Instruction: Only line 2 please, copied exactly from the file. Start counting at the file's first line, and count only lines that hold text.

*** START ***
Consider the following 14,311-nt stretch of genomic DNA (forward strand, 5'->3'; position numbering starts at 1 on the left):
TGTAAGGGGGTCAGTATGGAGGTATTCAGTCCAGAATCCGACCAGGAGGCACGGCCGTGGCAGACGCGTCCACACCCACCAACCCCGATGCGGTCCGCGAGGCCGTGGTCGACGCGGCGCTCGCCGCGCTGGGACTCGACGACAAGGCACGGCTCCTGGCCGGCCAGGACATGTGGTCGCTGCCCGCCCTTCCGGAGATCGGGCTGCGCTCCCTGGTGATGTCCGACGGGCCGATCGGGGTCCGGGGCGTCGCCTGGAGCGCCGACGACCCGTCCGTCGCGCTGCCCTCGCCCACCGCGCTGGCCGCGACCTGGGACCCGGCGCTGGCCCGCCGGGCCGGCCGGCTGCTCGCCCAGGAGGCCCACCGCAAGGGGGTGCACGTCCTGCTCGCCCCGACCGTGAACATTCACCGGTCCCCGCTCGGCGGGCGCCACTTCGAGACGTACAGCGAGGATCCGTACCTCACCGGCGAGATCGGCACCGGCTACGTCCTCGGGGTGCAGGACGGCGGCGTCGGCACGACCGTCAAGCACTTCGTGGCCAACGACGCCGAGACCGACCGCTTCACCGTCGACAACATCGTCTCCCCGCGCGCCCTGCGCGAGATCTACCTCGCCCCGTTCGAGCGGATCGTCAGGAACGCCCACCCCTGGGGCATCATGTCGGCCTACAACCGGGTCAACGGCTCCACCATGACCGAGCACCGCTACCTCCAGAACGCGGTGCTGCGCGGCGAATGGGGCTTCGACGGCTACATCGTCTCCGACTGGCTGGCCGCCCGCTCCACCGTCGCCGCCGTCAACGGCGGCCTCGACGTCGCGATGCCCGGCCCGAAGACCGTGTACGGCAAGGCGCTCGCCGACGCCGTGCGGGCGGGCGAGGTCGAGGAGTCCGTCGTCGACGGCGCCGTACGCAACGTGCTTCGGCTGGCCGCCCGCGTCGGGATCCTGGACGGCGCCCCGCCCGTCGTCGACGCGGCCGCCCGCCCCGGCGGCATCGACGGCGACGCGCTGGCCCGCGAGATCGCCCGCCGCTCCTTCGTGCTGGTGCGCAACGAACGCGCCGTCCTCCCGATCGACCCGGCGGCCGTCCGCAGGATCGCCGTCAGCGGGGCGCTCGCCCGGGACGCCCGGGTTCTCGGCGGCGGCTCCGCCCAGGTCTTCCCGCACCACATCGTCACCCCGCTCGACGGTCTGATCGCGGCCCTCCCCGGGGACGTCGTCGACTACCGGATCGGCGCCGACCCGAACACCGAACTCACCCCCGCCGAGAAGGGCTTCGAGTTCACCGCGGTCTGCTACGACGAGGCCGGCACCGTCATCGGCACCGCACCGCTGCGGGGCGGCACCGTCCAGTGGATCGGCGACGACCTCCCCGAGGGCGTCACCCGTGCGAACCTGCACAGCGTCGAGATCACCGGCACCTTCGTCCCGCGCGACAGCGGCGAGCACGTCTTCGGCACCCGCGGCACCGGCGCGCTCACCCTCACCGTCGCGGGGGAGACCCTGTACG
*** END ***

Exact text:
TGTAAGGGGGTCAGTATGGAGGTATTCAGTCCAGAATCCGACCAGGAGGCACGGCCGTGGCAGACGCGTCCACACCCACCAACCCCGATGCGGTCCGCGAGGCCGTGGTCGACGCGGCGCTCGCCGCGCTGGGACTCGACGACAAGGCACGGCTCCTGGCCGGCCAGGACATGTGGTCGCTGCCCGCCCTTCCGGAGATCGGGCTGCGCTCCCTGGTGATGTCCGACGGGCCGATCGGGGTCCGGGGCGTCGCCTGGAGCGCCGACGACCCGTCCGTCGCGCTGCCCTCGCCCACCGCGCTGGCCGCGACCTGGGACCCGGCGCTGGCCCGCCGGGCCGGCCGGCTGCTCGCCCAGGAGGCCCACCGCAAGGGGGTGCACGTCCTGCTCGCCCCGACCGTGAACATTCACCGGTCCCCGCTCGGCGGGCGCCACTTCGAGACGTACAGCGAGGATCCGTACCTCACCGGCGAGATCGGCACCGGCTACGTCCTCGGGGTGCAGGACGGCGGCGTCGGCACGACCGTCAAGCACTTCGTGGCCAACGACGCCGAGACCGACCGCTTCACCGTCGACAACATCGTCTCCCCGCGCGCCCTGCGCGAGATCTACCTCGCCCCGTTCGAGCGGATCGTCAGGAACGCCCACCCCTGGGGCATCATGTCGGCCTACAACCGGGTCAACGGCTCCACCATGACCGAGCACCGCTACCTCCAGAACGCGGTGCTGCGCGGCGAATGGGGCTTCGACGGCTACATCGTCTCCGACTGGCTGGCCGCCCGCTCCACCGTCGCCGCCGTCAACGGCGGCCTCGACGTCGCGATGCCCGGCCCGAAGACCGTGTACGGCAAGGCGCTCGCCGACGCCGTGCGGGCGGGCGAGGTCGAGGAGTCCGTCGTCGACGGCGCCGTACGCAACGTGCTTCGGCTGGCCGCCCGCGTCGGGATCCTGGACGGCGCCCCGCCCGTCGTCGACGCGGCCGCCCGCCCCGGCGGCATCGACGGCGACGCGCTGGCCCGCGAGATCGCCCGCCGCTCCTTCGTGCTGGTGCGCAACGAACGCGCCGTCCTCCCGATCGACCCGGCGGCCGTCCGCAGGATCGCCGTCAGCGGGGCGCTCGCCCGGGACGCCCGGGTTCTCGGCGGCGGCTCCGCCCAGGTCTTCCCGCACCACATCGTCACCCCGCTCGACGGTCTGATCGCGGCCCTCCCCGGGGACGTCGTCGACTACCGGATCGGCGCCGACCCGAACACCGAACTCACCCCCGCCGAGAAGGGCTTCGAGTTCACCGCGGTCTGCTACGACGAGGCCGGCACCGTCATCGGCACCGCACCGCTGCGGGGCGGCACCGTCCAGTGGATCGGCGACGACCTCCCCGAGGGCGTCACCCGTGCGAACCTGCACAGCGTCGAGATCACCGGCACCTTCGTCCCGCGCGACAGCGGCGAGCACGTCTTCGGCACCCGCGGCACCGGCGCGCTCACCCTCACCGTCGCGGGGGAGACCCTGTACG